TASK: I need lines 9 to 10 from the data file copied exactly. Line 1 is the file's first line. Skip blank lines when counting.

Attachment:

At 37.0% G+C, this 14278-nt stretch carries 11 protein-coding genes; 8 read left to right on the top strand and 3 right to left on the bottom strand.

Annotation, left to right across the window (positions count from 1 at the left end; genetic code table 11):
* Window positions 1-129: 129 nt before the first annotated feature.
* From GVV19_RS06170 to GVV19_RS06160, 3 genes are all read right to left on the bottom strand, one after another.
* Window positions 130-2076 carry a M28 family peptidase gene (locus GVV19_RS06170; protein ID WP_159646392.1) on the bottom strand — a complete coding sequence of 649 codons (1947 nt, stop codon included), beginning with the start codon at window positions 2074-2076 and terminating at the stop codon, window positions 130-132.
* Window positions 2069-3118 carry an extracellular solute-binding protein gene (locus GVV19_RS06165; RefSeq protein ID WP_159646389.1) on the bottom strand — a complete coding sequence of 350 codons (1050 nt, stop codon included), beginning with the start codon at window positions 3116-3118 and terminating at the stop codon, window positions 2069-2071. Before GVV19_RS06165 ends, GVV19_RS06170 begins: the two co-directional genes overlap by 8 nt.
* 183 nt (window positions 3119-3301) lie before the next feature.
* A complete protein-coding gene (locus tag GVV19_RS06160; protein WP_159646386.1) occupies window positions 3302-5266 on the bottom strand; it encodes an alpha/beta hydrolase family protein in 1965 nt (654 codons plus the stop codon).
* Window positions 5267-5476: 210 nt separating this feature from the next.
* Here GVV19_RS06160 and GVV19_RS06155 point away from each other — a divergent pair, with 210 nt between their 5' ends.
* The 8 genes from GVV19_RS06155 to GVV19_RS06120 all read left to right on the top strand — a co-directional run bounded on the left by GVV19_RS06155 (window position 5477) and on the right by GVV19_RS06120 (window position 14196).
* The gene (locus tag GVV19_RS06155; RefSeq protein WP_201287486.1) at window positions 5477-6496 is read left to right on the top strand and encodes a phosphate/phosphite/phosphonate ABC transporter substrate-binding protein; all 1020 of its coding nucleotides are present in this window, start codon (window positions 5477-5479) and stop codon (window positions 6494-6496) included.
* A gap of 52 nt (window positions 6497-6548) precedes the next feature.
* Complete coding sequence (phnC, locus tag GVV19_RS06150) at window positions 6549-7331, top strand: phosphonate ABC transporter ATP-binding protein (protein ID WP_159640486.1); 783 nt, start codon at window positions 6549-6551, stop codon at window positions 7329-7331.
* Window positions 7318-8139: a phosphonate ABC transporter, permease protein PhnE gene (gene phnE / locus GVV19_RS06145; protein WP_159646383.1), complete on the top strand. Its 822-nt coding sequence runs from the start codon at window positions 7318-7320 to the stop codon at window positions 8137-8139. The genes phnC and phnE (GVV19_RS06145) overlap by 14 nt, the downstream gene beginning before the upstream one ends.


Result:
* Window positions 5267-5476: 210 nt separating this feature from the next.
* Here GVV19_RS06160 and GVV19_RS06155 point away from each other — a divergent pair, with 210 nt between their 5' ends.